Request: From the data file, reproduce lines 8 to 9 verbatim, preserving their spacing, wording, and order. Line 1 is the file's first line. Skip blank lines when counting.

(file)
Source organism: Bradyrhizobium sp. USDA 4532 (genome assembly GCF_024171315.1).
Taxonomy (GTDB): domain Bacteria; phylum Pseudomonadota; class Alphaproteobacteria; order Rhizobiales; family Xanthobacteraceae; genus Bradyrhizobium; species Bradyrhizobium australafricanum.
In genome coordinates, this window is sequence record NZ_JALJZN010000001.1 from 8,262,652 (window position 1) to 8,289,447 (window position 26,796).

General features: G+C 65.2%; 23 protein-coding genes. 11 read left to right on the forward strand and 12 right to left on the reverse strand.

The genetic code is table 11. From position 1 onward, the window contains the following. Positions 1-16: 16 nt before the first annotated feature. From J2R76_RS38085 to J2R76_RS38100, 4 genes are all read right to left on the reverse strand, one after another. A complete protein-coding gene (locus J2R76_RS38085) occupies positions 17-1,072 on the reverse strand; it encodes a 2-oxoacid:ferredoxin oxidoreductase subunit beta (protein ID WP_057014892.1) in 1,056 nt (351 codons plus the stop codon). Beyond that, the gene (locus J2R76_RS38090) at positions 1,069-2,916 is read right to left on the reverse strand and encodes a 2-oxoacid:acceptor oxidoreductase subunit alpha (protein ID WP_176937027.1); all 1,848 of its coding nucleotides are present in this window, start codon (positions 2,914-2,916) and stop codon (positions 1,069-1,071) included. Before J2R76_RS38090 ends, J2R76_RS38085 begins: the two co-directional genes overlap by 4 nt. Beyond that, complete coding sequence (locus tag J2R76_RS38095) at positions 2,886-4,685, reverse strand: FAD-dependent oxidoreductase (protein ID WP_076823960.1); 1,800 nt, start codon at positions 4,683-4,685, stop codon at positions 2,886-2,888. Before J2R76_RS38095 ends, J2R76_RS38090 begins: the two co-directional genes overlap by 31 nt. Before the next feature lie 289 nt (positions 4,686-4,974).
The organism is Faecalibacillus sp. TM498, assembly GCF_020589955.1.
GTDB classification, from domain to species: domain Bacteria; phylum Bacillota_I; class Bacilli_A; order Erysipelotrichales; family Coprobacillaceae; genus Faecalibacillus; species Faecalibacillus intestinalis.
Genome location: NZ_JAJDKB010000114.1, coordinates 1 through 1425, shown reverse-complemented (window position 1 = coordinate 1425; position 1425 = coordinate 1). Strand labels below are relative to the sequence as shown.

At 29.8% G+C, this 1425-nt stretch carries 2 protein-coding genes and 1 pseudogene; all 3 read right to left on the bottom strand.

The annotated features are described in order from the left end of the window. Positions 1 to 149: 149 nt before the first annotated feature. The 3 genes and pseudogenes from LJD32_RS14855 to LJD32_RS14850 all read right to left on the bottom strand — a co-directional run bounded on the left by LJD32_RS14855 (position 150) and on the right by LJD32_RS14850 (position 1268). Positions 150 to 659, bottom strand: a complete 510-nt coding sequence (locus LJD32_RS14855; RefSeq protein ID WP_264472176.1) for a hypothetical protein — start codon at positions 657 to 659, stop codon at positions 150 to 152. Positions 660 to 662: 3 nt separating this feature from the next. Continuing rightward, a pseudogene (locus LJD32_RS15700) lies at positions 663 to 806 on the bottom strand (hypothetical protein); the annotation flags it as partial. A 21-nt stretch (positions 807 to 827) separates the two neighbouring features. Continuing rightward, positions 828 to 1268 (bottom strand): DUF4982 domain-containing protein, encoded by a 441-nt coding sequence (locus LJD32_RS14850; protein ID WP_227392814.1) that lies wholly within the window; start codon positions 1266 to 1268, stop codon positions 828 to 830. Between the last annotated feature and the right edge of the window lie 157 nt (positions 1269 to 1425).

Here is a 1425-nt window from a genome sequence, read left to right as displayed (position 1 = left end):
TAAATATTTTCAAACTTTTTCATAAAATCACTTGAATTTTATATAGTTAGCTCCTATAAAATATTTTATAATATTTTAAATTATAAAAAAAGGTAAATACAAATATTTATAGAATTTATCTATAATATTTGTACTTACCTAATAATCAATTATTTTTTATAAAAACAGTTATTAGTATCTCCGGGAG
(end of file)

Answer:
Genome location: NZ_JAJDKB010000114.1, coordinates 1 through 1425, shown reverse-complemented (window position 1 = coordinate 1425; position 1425 = coordinate 1). Strand labels below are relative to the sequence as shown.

At 29.8% G+C, this 1425-nt stretch carries 2 protein-coding genes and 1 pseudogene; all 3 read right to left on the bottom strand.